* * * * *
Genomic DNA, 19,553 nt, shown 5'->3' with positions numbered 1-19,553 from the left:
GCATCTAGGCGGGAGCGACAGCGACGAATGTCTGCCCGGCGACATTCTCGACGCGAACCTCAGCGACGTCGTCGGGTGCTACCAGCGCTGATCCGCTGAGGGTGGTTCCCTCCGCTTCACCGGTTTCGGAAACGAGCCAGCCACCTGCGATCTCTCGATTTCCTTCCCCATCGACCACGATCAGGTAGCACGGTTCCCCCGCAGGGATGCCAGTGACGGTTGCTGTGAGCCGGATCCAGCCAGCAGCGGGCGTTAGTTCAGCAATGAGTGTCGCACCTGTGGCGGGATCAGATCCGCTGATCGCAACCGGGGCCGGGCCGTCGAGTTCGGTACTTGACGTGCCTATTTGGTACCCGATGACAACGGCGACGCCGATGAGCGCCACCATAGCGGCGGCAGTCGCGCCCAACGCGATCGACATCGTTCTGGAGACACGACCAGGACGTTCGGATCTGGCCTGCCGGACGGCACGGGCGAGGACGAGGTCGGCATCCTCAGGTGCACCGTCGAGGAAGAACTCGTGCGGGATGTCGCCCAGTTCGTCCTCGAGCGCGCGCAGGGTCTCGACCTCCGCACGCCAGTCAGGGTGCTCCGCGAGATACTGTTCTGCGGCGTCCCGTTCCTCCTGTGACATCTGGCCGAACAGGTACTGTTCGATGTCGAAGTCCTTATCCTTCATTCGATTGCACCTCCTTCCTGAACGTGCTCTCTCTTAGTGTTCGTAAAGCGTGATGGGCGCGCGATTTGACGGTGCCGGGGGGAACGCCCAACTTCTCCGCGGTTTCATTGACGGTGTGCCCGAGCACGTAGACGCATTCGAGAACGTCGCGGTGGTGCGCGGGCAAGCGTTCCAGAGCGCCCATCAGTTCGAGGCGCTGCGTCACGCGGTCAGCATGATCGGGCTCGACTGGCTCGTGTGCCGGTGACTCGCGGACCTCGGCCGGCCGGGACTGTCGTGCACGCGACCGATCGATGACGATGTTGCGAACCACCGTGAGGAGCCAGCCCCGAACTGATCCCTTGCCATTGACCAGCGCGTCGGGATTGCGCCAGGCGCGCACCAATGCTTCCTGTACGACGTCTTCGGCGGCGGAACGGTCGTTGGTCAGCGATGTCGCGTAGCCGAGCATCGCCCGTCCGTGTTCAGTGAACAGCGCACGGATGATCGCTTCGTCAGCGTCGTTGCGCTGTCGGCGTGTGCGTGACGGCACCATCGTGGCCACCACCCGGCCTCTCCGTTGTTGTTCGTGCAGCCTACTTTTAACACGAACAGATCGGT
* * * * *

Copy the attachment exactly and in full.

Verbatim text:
Genomic DNA, 19,553 nt, shown 5'->3' with positions numbered 1-19,553 from the left:
GCATCTAGGCGGGAGCGACAGCGACGAATGTCTGCCCGGCGACATTCTCGACGCGAACCTCAGCGACGTCGTCGGGTGCTACCAGCGCTGATCCGCTGAGGGTGGTTCCCTCCGCTTCACCGGTTTCGGAAACGAGCCAGCCACCTGCGATCTCTCGATTTCCTTCCCCATCGACCACGATCAGGTAGCACGGTTCCCCCGCAGGGATGCCAGTGACGGTTGCTGTGAGCCGGATCCAGCCAGCAGCGGGCGTTAGTTCAGCAATGAGTGTCGCACCTGTGGCGGGATCAGATCCGCTGATCGCAACCGGGGCCGGGCCGTCGAGTTCGGTACTTGACGTGCCTATTTGGTACCCGATGACAACGGCGACGCCGATGAGCGCCACCATAGCGGCGGCAGTCGCGCCCAACGCGATCGACATCGTTCTGGAGACACGACCAGGACGTTCGGATCTGGCCTGCCGGACGGCACGGGCGAGGACGAGGTCGGCATCCTCAGGTGCACCGTCGAGGAAGAACTCGTGCGGGATGTCGCCCAGTTCGTCCTCGAGCGCGCGCAGGGTCTCGACCTCCGCACGCCAGTCAGGGTGCTCCGCGAGATACTGTTCTGCGGCGTCCCGTTCCTCCTGTGACATCTGGCCGAACAGGTACTGTTCGATGTCGAAGTCCTTATCCTTCATTCGATTGCACCTCCTTCCTGAACGTGCTCTCTCTTAGTGTTCGTAAAGCGTGATGGGCGCGCGATTTGACGGTGCCGGGGGGAACGCCCAACTTCTCCGCGGTTTCATTGACGGTGTGCCCGAGCACGTAGACGCATTCGAGAACGTCGCGGTGGTGCGCGGGCAAGCGTTCCAGAGCGCCCATCAGTTCGAGGCGCTGCGTCACGCGGTCAGCATGATCGGGCTCGACTGGCTCGTGTGCCGGTGACTCGCGGACCTCGGCCGGCCGGGACTGTCGTGCACGCGACCGATCGATGACGATGTTGCGAACCACCGTGAGGAGCCAGCCCCGAACTGATCCCTTGCCATTGACCAGCGCGTCGGGATTGCGCCAGGCGCGCACCAATGCTTCCTGTACGACGTCTTCGGCGGCGGAACGGTCGTTGGTCAGCGATGTCGCGTAGCCGAGCATCGCCCGTCCGTGTTCAGTGAACAGCGCACGGATGATCGCTTCGTCAGCGTCGTTGCGCTGTCGGCGTGTGCGTGACGGCACCATCGTGGCCACCACCCGGCCTCTCCGTTGTTGTTCGTGCAGCCTACTTTTAACACGAACAGATCGGT